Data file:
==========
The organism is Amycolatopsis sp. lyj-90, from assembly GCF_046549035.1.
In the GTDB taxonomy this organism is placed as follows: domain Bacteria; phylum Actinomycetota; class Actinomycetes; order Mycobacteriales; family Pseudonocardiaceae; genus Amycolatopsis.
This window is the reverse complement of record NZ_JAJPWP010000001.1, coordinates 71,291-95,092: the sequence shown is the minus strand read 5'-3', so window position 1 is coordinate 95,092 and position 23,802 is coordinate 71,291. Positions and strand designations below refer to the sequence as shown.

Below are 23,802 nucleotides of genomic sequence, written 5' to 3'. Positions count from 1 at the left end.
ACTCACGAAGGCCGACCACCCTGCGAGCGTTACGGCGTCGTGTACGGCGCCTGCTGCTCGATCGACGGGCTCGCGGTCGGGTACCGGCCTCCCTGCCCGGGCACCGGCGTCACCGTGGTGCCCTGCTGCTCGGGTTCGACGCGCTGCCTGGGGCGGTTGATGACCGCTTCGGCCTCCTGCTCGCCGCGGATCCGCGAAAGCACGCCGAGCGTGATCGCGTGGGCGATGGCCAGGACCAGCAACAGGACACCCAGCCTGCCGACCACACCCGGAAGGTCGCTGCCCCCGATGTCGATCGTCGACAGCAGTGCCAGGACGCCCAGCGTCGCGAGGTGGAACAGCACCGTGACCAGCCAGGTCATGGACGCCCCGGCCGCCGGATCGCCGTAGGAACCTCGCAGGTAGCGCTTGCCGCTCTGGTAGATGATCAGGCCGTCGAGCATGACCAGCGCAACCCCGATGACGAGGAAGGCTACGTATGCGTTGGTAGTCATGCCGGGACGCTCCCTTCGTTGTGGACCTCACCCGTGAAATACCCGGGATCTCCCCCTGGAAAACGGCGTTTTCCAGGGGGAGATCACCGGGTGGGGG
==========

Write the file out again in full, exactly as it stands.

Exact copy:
The organism is Amycolatopsis sp. lyj-90, from assembly GCF_046549035.1.
In the GTDB taxonomy this organism is placed as follows: domain Bacteria; phylum Actinomycetota; class Actinomycetes; order Mycobacteriales; family Pseudonocardiaceae; genus Amycolatopsis.
This window is the reverse complement of record NZ_JAJPWP010000001.1, coordinates 71,291-95,092: the sequence shown is the minus strand read 5'-3', so window position 1 is coordinate 95,092 and position 23,802 is coordinate 71,291. Positions and strand designations below refer to the sequence as shown.

Below are 23,802 nucleotides of genomic sequence, written 5' to 3'. Positions count from 1 at the left end.
ACTCACGAAGGCCGACCACCCTGCGAGCGTTACGGCGTCGTGTACGGCGCCTGCTGCTCGATCGACGGGCTCGCGGTCGGGTACCGGCCTCCCTGCCCGGGCACCGGCGTCACCGTGGTGCCCTGCTGCTCGGGTTCGACGCGCTGCCTGGGGCGGTTGATGACCGCTTCGGCCTCCTGCTCGCCGCGGATCCGCGAAAGCACGCCGAGCGTGATCGCGTGGGCGATGGCCAGGACCAGCAACAGGACACCCAGCCTGCCGACCACACCCGGAAGGTCGCTGCCCCCGATGTCGATCGTCGACAGCAGTGCCAGGACGCCCAGCGTCGCGAGGTGGAACAGCACCGTGACCAGCCAGGTCATGGACGCCCCGGCCGCCGGATCGCCGTAGGAACCTCGCAGGTAGCGCTTGCCGCTCTGGTAGATGATCAGGCCGTCGAGCATGACCAGCGCAACCCCGATGACGAGGAAGGCTACGTATGCGTTGGTAGTCATGCCGGGACGCTCCCTTCGTTGTGGACCTCACCCGTGAAATACCCGGGATCTCCCCCTGGAAAACGGCGTTTTCCAGGGGGAGATCACCGGGTGGGGG